Nickelback’s Feed the Machine Tour with Daughtry & Shaman’s Harvest, July 7, 2017, Darling’s Waterfront Pavilion, Bangor, Maine

Waterfront Concerts is heavy on rock music this 2017 summer series, and ticket sales say that fans approve. 13,500 plus fans packed into the venue Friday night for an evening of rock and roll, Nickelback-style, for the band’s Feed the Machine tour. Nickelback fans will tell you – these boys know how to have fun and put on a great night of music.

Starting out the night was Shaman’s Harvest, a heavy rock band out of Missouri. And, well, their performance was not what I was expecting – in a bad way. Maine Music News had been looking forward to their set for a few months now, but let’s just say that the music just didn’t translate to the stage. This is a shame because the band’s studio material is full of things to like: great vocals, bluesy rock guitar, lyrics that make you want to sing along, you name it. Check them out at www.shamansharvest.com, particularly their 2014 release, Smokin’ Hearts and Broken Guns. You’ll like them, I’m sure of it – don’t let this performance fool you.

Daughtry was up next. Starting off with a strong techno vibe for “Go Down,” the band kept up a solid set full of the hits as well as new material. This was a nice performance with the sound and quality we expect from Chris Daughtry, and yes, his vocals can still give you goosebumps. Daughtry has made his career with lyrics that hit home and solid, rock arrangements with a nice beat. What more can you ask for? He wrapped up the set “Home” and “September,” and happy fans were singing along to every line.

Then it was Nickelback’s turn. This band doesn’t waste a second and launched right into what the fans came to see – an all-out, kick ass rock show full of hits, lights, and all the music they love. Chad Kroeger was fun, full of comments, and just naughty enough. The substantial set list moved along easily with a blend of the familiar as well as material from their latest release. The sound was perfect. Fans were thrilled.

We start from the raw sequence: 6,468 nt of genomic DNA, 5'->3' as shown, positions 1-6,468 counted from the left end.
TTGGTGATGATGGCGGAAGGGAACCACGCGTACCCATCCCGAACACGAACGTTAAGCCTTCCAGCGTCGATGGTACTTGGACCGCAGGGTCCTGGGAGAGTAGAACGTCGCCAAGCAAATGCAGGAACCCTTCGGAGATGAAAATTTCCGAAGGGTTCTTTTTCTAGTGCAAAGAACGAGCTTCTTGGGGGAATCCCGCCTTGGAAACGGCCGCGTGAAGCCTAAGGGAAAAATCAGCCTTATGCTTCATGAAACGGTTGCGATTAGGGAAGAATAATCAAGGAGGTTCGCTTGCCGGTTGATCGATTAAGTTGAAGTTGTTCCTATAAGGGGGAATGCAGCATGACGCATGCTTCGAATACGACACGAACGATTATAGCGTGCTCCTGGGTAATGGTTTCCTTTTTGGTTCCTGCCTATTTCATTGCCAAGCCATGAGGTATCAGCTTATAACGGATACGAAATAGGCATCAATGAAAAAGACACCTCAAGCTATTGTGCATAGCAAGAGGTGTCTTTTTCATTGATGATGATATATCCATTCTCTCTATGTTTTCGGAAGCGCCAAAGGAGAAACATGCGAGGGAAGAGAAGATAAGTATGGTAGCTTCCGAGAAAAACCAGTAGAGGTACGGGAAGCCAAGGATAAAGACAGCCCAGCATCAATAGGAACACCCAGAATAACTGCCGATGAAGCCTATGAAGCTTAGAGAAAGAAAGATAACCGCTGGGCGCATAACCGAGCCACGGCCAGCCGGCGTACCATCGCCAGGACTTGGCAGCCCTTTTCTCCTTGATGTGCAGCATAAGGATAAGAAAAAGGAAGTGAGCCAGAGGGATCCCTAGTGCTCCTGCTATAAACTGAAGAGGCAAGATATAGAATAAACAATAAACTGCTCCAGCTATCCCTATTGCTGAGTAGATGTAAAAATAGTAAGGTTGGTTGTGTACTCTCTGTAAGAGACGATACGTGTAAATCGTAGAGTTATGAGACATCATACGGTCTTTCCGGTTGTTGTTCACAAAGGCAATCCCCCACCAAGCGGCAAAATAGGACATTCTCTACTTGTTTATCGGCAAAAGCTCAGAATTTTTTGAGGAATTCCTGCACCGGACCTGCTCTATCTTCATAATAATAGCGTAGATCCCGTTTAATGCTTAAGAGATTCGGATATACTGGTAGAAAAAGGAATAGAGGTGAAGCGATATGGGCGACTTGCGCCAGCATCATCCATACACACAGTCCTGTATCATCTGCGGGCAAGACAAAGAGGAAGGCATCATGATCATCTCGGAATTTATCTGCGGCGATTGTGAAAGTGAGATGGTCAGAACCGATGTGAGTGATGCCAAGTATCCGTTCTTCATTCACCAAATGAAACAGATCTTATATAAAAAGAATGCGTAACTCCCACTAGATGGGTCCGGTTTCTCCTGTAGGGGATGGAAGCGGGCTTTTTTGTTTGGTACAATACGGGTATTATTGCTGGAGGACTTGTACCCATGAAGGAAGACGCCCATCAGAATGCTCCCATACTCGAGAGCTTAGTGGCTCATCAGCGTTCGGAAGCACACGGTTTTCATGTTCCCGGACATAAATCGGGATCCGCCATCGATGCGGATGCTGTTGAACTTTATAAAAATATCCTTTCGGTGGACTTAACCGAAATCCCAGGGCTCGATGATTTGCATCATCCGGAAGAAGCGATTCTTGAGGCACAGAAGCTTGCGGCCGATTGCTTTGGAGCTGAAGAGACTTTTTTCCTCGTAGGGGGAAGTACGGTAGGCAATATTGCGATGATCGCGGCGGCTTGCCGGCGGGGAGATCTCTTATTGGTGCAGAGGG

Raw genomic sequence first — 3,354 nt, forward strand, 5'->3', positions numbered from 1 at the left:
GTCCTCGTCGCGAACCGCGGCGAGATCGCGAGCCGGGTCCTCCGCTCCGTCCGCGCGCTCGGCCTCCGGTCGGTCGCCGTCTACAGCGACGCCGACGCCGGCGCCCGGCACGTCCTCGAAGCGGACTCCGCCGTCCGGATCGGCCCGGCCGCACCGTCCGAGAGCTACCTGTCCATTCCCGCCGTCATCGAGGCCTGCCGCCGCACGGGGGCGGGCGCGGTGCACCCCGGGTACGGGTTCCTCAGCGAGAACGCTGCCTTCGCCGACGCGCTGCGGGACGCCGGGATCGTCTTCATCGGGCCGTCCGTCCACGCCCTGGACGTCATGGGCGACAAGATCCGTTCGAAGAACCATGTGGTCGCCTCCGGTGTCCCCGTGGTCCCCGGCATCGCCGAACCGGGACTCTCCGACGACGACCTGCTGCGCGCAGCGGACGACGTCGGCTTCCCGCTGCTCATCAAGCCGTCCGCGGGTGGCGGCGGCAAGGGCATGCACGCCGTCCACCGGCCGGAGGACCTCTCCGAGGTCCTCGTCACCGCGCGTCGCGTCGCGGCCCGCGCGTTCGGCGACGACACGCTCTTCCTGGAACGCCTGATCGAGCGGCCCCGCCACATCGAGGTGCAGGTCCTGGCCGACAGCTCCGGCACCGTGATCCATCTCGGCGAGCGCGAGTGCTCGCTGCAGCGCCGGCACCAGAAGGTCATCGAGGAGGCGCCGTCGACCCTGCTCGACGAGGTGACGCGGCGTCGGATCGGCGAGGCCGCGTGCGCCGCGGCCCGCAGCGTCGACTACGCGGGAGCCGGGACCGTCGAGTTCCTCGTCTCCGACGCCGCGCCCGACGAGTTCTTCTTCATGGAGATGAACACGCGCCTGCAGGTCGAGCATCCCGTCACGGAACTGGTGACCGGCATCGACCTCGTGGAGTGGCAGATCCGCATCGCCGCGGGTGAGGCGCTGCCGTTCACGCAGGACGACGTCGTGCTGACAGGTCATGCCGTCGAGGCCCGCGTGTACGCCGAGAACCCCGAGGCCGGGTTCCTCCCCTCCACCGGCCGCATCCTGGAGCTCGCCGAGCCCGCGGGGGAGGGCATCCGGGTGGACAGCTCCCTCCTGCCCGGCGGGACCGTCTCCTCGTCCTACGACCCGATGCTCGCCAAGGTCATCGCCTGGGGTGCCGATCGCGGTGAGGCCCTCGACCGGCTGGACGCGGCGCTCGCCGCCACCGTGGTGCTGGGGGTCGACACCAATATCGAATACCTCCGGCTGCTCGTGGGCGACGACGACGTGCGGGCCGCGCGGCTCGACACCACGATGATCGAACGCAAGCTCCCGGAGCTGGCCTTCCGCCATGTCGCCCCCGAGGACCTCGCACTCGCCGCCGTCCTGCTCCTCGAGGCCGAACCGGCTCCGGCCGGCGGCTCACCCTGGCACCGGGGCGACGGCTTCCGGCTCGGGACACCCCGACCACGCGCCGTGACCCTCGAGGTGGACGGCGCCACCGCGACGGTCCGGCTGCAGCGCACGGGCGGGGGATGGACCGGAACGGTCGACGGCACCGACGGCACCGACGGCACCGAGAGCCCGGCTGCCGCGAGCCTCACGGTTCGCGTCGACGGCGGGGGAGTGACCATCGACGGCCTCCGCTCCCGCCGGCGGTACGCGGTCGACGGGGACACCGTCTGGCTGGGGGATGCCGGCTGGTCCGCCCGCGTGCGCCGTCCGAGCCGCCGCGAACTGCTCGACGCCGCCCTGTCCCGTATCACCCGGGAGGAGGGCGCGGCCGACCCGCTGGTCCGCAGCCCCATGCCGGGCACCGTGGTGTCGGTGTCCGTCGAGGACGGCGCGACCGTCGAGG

Notably, the band brought a big stage show with them, and it did not disappoint. In fact, it was remarkable. A semicircle video screen filled the back of the stage and allowed Kroeger to dominate the venue and send the performance to fans at the back of the venue. The camera work captured the band members’ performances with clever, iconic rock and roll angles that, when at least 30 feet high, made for a spectacle. And last but not least, the stage lights design was incredible – the right combination of engaging, interesting, and impressive – kudos to the designers!

Of course, it goes without saying that if you were one of the thousands of fans who showed up to see Nickelback on the Waterfront, you had a great time. As Kroeger said, the band needs to come back to Bangor again, and we would agree.

About the author

Christopher Joles

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Christopher Joles was a teen when he discovered photography, about the same time he discovered rock and roll. It only makes sense that his dream was to combine the two mediums and photograph rock stars. Serving in the United States Air Force, Joles was stationed just a bus ride away from the hot spots of Great Britain’s historic rock and roll spectacles of the 1980s. On hand for many of the historic shows, and with many a story to tell, Joles went on years later to hone his photography skills as owner of Joles Photography, specializing in portraiture. The years behind the camera in his studio taught him one thing: it’s all about capturing the subject’s genuine emotion. As luck would have it, he has been able to take that knowledge to the foot of the stage. Owner of Maine Music News, a website covering concerts across Maine and the Boston area in photographs and reviews, Joles has now photographed many a rock star with many more on the bucket list.